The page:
Mullets are like Marmite – love or hate – but now they’re also for a good cause

“It’s quite Marmite, isn’t it? Either you love it or you hate it,” says apprentice carpenter Dan King of the mullet he wears on the back of his neck.

But that’s the point, it’s a conversation starter.

King, along with about 800 other mullet-sporting pariahs, are using their questionable cuts to close a $300,000 funding deficit for the Mental Health Foundation.

Each year, the foundation must find ways to fill the funding gap that impacts the mental health resources it can allocate.

* Construction workers are twice as likely to die by suicide: Otago University study
* Mullets are cool now. The ‘Bogan’ haircut speaks of rebellion and gender neutrality
* Health professionals endorse “Five Habits of Wellbeing” for mental health

Dan King wore a mullet before he started fundraising and has raised over $1500 to date.


Dan King wore a mullet before he started fundraising and has raised over $1500 to date.

For the month of March, King and his hairy cohort are putting their fashion credibility on the line to raise both money and awareness.

King, a British expat now living in Queenstown, was already wearing a mullet before he started fundraising but decided to “use the mullet forever” when he heard about the campaign.

And so far, he’s delivering on that promise, having already raised over $1500 and had more than a few mental health talks.

This is particularly relevant in the construction industry, whose workers account for nearly a quarter of New Zealand’s annual suicides, according to a 2021 Otago University study.

King says there’s a stigma to opening up in the trades, so if his mullet can help change that, he’s happy to drop it all.

The motivation is similar for Auckland’s Tim Burgess, who knows firsthand what not talking about fights can lead to.

“I think like so many New Zealanders, I lost friends – close friends – to suicide,” he says. “And there’s nothing more confronting than someone who takes their own life.”

Tim Burgess, right, and his son Jed are both sporting mullets for a good cause.


Tim Burgess, right, and his son Jed are both sporting mullets for a good cause.

He pauses while searching for the right words. Conversations about mental health and seeking help can be tense, but the mullet is a smooth transition to address the issue, he says.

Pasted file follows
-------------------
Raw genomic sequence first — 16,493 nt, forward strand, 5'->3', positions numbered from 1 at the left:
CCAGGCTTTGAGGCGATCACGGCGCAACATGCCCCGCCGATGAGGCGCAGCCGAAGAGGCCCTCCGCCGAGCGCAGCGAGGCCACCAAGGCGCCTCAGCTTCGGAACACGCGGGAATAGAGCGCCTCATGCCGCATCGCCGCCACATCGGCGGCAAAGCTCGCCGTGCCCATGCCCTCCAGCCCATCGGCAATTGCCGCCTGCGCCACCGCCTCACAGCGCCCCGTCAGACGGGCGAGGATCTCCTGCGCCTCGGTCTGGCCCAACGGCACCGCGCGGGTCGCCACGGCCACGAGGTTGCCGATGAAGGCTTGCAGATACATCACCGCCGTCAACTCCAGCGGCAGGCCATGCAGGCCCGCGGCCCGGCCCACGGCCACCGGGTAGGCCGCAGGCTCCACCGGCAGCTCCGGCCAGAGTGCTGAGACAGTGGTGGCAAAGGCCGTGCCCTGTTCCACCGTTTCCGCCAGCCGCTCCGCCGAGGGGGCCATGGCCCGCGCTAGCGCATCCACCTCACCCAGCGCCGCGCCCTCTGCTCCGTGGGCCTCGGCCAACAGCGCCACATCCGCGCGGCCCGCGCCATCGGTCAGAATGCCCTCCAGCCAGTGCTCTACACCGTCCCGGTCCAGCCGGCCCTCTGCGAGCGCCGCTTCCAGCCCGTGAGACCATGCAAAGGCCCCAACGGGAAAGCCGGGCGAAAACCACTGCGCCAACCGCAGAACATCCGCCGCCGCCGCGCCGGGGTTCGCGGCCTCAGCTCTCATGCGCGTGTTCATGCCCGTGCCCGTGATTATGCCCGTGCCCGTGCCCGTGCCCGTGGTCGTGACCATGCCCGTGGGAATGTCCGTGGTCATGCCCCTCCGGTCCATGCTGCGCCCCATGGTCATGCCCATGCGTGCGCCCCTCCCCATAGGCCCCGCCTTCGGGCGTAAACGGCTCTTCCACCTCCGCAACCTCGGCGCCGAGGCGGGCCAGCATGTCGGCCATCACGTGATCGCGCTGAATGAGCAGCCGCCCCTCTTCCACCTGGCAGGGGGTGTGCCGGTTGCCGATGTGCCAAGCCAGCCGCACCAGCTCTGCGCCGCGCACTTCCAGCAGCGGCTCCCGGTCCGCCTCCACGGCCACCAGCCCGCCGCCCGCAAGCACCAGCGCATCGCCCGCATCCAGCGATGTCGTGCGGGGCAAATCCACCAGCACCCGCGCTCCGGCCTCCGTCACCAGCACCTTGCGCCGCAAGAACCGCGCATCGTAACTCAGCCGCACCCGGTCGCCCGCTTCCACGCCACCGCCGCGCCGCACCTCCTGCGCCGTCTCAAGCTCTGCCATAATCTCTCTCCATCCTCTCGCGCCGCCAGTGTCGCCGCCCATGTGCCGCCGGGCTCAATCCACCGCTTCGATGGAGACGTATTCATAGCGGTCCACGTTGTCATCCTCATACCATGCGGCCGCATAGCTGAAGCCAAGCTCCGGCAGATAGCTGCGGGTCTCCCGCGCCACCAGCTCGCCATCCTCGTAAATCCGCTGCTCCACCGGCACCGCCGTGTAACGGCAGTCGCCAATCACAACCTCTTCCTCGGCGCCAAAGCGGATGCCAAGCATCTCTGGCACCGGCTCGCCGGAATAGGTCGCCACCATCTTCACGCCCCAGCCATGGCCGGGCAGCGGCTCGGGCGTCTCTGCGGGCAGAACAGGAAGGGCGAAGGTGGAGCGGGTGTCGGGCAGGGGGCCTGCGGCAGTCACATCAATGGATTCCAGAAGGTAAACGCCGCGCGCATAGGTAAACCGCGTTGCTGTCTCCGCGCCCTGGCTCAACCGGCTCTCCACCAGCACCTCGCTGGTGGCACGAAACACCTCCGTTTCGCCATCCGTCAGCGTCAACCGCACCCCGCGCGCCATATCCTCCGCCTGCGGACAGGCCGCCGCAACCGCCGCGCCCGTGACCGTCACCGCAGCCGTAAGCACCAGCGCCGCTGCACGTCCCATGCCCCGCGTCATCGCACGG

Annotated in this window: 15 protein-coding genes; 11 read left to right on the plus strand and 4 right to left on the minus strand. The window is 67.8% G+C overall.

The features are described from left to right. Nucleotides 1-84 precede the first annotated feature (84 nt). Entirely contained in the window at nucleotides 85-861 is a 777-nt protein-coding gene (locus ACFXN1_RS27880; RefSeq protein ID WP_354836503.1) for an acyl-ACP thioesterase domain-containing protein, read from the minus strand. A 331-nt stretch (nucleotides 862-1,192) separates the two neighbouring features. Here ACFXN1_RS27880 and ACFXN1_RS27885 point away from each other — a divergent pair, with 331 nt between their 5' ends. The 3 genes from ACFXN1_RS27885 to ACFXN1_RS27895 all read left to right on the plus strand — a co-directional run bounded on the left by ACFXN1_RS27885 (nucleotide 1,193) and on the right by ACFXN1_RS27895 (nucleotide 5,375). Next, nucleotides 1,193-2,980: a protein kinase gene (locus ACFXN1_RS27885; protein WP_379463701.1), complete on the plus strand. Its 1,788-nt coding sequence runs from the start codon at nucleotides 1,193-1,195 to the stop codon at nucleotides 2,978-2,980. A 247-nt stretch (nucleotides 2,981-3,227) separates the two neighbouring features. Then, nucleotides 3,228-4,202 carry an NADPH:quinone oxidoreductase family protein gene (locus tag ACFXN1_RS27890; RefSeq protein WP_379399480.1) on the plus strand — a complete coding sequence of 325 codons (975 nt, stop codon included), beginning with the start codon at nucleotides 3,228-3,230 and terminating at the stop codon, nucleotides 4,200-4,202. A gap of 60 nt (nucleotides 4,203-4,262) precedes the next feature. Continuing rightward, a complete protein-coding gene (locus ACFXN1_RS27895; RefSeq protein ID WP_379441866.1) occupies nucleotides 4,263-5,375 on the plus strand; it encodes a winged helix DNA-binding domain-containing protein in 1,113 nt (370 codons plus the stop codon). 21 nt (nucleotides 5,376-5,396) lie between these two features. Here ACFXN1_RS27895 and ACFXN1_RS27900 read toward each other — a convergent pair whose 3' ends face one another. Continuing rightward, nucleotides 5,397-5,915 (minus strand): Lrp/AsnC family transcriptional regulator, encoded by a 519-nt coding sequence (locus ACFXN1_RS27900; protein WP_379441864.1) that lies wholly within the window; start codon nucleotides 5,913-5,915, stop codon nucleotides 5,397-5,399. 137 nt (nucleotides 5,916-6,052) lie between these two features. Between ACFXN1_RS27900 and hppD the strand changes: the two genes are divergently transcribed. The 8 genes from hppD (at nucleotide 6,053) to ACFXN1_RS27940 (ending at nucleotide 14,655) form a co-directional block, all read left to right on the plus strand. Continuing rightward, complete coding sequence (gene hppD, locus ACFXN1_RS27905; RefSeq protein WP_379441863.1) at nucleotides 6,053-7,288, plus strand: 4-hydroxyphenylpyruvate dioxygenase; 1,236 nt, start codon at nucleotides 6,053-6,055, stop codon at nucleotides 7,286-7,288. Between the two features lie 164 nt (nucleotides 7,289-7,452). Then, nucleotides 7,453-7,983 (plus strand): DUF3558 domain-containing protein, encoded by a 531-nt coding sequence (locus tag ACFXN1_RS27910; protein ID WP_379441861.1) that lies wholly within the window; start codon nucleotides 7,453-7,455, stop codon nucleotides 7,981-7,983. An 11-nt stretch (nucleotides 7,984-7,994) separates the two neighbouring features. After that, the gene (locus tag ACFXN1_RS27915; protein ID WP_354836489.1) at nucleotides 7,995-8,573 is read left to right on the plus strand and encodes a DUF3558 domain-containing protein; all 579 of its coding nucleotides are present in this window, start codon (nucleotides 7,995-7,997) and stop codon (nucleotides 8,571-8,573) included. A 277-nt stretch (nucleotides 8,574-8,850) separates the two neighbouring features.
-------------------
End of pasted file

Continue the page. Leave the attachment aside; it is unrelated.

“[New Zealand has] a stoic culture, and humor is an easy way to break that.”

Having run fundraisers in the past, he says his locks helped grease the wheels when he spoke to people about donating a little money to support the cause.

“The hardest thing for people is to ask [for donations]and that really resonates, when you think of mental health, it’s the hardest thing for people to ask about,” he says.

But not everything went smoothly. He admits the haircut didn’t go down well with his significant other, and oddly enough, strangers have felt the need to offer their opinions on his haircut choice.

Tim Burgess, left, pictured with son Jed, says mullets are


Tim Burgess, left, pictured with son Jed, says mullets are “cool” and “making a comeback”.

But it grows on him. He says it’s “cool” and “making a comeback,” and it could stay that way well beyond the month of March.

His son Jed is now sporting a mullet too, although it’s not entirely clear if it’s in solidarity with his dad.

And it’s this fun aspect of the hairstyle that the foundation’s fundraising manager and campaign creator, Chris Taylor, hopes she captures.

But while it’s a bit of fun for some, there’s serious business at the heart of the campaign.

Money raised through the campaign will help the foundation distribute free informational resources to those in need.

That’s nearly a million resources for schools, workplaces, health centers, and downloads across Aotearoa.

Taylor, who of course also sports a mullet, says the demand for services is increasing every year and it’s important to keep up with the demand.

“Even though the mullet is a fun hairstyle that people poke fun at, it meant a lot to people and… it was pretty important to a lot of people,” he says.

“And there are also some parallels with mental health, it breaks down the stigma.

“I never thought it would have a mullet, but now I have it and I think it’s cool.”


  • 1737, Need to talk? Free call or text 1737 to speak to a trained advisor.

  • Fear New Zealand 0800 FEAR (0800 269 4389)

  • 0800 111 757 or SMS 4202

  • lifeline 0800 543 354

  • Mental Health Foundation 09 623 4812, click here to access the free resource and information service.

  • Trust in rural support 0800 787 254

  • Samaritan 0800 726 666

  • Suicide Crisis Helpline 0508 828 865 (0508 TAUTOKO)

  • Yellow cobblestone road 0800 732 825

  • Web chat, email chat or free text 5626

  • What works 0800 942 8787 (for 5 to 18 year olds). Telephone advice Monday to Friday from 12 p.m. to 11 p.m. and on weekends from 3 p.m. to 11 p.m. Online chat is available from 3:00 p.m. to 10:00 p.m. daily.

  • youth line 0800 376 633, free text 234, email [email protected], or find online chat and other support options here.

  • If it is an emergency, Click here to find your local Crisis Assessment Team number.

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